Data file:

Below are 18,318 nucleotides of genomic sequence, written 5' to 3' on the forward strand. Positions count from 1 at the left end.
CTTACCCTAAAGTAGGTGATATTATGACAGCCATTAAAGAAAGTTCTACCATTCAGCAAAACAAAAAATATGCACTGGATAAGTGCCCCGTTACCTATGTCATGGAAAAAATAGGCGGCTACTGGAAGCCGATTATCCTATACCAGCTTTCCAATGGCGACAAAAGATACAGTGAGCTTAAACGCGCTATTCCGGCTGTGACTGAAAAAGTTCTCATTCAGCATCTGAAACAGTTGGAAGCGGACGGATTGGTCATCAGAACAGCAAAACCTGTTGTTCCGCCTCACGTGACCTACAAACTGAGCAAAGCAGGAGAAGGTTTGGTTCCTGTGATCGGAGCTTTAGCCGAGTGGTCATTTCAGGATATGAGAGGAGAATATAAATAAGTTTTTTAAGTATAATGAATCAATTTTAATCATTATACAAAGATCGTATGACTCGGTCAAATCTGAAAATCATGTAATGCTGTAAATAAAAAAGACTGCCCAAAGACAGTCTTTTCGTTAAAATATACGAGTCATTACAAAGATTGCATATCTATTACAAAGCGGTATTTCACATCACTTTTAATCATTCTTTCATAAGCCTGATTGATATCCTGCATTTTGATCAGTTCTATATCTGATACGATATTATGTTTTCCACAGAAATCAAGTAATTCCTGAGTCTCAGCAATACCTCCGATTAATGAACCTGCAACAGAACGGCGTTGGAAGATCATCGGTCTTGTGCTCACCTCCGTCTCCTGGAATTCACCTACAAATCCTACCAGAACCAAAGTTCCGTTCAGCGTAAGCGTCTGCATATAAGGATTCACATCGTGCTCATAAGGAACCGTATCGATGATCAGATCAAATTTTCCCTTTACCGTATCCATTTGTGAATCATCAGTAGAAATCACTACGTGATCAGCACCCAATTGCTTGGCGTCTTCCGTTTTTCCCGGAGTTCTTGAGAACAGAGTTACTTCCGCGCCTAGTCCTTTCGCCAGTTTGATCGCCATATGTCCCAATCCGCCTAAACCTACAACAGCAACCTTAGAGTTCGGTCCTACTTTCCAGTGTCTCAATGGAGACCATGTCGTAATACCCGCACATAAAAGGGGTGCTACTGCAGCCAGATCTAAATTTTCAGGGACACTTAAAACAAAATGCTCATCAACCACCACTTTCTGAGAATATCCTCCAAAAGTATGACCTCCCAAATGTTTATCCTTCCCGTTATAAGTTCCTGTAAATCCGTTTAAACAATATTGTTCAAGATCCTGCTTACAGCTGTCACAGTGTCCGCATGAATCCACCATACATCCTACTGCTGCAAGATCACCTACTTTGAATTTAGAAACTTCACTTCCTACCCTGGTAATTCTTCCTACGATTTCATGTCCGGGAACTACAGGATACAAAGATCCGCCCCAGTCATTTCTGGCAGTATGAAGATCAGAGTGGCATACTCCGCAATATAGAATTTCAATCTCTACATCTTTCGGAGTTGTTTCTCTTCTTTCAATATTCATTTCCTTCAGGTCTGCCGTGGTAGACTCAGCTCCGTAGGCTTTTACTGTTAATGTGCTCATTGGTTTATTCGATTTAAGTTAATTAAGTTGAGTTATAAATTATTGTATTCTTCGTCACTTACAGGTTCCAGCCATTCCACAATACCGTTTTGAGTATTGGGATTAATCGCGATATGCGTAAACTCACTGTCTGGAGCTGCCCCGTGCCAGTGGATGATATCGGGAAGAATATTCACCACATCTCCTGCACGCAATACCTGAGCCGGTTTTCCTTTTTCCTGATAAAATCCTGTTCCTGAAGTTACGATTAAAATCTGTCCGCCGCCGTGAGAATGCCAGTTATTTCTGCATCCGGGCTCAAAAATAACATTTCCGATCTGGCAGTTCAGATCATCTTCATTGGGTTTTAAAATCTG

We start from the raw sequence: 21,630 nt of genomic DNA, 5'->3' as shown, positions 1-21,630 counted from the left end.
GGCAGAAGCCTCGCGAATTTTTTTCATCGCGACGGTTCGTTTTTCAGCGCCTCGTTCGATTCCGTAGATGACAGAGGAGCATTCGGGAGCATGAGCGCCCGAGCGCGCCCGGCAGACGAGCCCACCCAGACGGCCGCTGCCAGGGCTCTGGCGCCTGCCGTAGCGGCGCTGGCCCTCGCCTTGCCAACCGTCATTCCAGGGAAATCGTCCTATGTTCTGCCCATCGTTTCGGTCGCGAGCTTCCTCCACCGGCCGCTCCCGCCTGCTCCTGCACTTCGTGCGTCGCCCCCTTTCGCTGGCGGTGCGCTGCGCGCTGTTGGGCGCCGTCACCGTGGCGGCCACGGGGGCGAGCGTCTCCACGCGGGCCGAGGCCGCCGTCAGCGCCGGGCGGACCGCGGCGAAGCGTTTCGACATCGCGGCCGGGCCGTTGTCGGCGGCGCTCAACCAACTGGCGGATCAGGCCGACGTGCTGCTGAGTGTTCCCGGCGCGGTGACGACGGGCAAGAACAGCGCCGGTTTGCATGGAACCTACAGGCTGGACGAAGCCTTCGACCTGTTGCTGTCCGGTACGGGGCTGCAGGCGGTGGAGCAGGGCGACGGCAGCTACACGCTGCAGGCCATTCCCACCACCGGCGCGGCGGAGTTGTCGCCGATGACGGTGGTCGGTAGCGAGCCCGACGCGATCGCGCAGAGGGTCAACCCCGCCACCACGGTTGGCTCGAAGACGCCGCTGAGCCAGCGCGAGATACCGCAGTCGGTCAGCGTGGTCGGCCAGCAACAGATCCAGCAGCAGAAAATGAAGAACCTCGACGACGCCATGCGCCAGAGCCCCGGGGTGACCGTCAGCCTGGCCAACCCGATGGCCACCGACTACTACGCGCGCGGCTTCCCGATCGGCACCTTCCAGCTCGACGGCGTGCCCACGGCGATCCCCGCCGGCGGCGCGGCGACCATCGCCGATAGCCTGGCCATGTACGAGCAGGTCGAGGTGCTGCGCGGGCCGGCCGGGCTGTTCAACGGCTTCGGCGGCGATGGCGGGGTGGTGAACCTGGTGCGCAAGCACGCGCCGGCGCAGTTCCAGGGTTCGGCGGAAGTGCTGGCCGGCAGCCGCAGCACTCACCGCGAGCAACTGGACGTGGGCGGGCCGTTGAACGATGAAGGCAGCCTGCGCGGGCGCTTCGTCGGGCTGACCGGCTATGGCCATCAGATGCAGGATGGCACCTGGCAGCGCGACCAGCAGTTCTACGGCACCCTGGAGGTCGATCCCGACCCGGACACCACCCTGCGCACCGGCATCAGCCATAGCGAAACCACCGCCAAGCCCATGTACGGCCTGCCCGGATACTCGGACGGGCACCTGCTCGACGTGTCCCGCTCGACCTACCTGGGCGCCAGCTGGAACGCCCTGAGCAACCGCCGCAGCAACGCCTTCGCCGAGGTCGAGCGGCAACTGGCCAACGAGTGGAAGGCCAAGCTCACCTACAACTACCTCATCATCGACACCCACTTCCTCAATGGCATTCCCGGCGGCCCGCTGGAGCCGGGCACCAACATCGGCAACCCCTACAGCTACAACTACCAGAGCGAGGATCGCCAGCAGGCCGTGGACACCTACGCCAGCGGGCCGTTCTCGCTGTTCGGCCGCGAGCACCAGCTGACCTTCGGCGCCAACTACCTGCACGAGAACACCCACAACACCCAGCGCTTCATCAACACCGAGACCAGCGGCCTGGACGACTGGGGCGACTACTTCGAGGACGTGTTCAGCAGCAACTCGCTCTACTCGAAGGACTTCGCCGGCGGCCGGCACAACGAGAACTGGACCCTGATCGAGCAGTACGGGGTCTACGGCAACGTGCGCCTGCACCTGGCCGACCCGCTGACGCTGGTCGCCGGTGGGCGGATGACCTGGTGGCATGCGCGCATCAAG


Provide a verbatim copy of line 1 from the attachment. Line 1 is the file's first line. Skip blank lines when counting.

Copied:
Below are 18,318 nucleotides of genomic sequence, written 5' to 3' on the forward strand. Positions count from 1 at the left end.